It’s important to know this passage comes from the “Eholistic” source: an oral tradition written down in the Northern half of the Holy Land in the middle of the 8th century BCE. The authors of this particular source seem to have been prophets, disturbed by constant pagan pressures inflicted on their readers.  Many of these non-Jewish people actually sacrificed their children to the fertility gods and goddesses they worshiped; if Yahweh were to actually demand the Israelites sacrifice their children, they would do so, no matter the cost. But the writer reinforces their belief in Yahweh as a God of life by reminding them they’re to “redeem” any child they’d sacrifice with an animal.  In Abraham’s case, Isaac is redeemed with a ram.  In narrating this story, the Eholistic author is more interested in Abraham’s dedication to Yahweh than in the psychological harm such a scenario can inflict on the participants.  Abraham, as the first Jew, sets the example for all other Jews. He’s depicted as someone totally loyal to Yahweh. The constant intent to do whatever Yahweh wants is what sets him and his descendants apart from all others. Certainly makes them “holy,” deeply different from those around them, (Dignity USA weekly email for this week).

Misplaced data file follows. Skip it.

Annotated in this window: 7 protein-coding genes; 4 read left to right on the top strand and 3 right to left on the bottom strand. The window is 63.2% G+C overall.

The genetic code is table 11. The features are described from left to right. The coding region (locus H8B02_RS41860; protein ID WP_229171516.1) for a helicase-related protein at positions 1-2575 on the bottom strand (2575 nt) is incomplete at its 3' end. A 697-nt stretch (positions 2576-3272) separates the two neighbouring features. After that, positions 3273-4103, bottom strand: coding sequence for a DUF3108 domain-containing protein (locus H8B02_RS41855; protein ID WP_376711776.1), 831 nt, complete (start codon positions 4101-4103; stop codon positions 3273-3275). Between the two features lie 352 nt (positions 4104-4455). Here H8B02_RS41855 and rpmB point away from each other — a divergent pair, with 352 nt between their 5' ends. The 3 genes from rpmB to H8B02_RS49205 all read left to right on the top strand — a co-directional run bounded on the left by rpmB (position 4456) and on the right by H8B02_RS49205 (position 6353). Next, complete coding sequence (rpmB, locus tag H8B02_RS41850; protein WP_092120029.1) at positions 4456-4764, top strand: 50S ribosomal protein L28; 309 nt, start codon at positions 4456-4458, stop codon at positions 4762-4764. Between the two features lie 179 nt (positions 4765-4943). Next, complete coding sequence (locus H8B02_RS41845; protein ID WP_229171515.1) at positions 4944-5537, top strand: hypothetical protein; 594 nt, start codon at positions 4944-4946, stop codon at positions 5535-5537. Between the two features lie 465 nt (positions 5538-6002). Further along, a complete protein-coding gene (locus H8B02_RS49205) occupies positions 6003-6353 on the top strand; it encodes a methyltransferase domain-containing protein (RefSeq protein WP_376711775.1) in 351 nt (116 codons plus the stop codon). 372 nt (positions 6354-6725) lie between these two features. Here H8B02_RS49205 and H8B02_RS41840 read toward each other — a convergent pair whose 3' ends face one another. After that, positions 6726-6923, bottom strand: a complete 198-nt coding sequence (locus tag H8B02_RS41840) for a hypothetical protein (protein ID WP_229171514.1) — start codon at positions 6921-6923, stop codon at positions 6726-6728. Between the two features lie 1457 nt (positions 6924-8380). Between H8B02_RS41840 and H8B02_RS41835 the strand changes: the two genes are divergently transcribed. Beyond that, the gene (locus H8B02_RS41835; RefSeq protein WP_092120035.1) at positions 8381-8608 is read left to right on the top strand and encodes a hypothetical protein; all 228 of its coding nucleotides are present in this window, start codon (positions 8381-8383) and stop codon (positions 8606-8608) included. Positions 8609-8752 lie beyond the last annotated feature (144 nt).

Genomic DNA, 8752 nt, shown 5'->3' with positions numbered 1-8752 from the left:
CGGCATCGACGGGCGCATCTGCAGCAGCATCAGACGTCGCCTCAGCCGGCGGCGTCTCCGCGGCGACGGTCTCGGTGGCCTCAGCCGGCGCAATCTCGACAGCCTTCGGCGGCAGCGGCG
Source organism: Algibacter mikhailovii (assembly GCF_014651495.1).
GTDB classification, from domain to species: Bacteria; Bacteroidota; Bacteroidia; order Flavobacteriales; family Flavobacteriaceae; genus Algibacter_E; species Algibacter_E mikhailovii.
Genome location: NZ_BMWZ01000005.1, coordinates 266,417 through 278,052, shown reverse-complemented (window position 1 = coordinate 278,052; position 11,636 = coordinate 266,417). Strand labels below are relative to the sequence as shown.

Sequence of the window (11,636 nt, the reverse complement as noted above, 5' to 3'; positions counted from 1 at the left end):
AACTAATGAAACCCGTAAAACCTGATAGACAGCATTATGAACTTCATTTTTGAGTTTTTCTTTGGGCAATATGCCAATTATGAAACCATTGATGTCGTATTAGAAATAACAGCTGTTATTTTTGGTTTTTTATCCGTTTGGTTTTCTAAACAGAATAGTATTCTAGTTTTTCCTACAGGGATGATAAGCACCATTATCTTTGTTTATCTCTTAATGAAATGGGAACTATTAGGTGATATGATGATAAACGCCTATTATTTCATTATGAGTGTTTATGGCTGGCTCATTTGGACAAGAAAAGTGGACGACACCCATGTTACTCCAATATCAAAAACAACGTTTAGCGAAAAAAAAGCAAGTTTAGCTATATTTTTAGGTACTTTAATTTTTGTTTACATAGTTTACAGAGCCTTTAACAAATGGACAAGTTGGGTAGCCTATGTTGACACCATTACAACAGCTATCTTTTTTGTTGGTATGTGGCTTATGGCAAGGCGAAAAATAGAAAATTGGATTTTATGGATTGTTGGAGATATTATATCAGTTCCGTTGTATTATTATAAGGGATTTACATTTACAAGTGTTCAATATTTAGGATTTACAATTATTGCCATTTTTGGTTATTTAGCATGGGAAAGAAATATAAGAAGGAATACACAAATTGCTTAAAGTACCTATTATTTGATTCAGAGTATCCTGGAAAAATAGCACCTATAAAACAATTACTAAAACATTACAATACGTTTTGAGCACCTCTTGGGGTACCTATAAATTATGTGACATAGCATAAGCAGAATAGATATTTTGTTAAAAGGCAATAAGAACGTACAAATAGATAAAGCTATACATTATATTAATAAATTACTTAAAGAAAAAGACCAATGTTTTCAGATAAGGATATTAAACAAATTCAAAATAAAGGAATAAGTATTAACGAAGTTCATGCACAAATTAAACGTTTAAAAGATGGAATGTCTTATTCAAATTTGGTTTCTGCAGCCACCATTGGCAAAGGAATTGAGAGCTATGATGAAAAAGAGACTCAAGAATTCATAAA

Notice how Abraham continues to listen to God, even when he hears such a difficult message. In fact because of his faith in a God who is a faithful friend he listens with hope and an expectation that in the end God will bring forth life. Due to this kind of listening, he was able to hear the words: “Do not lay your hands on the boy.” Only this kind of listening can lead to new life and a deeper appreciation of God’s love and power.  (“Working with the Word” http://liturgy.slu.edu )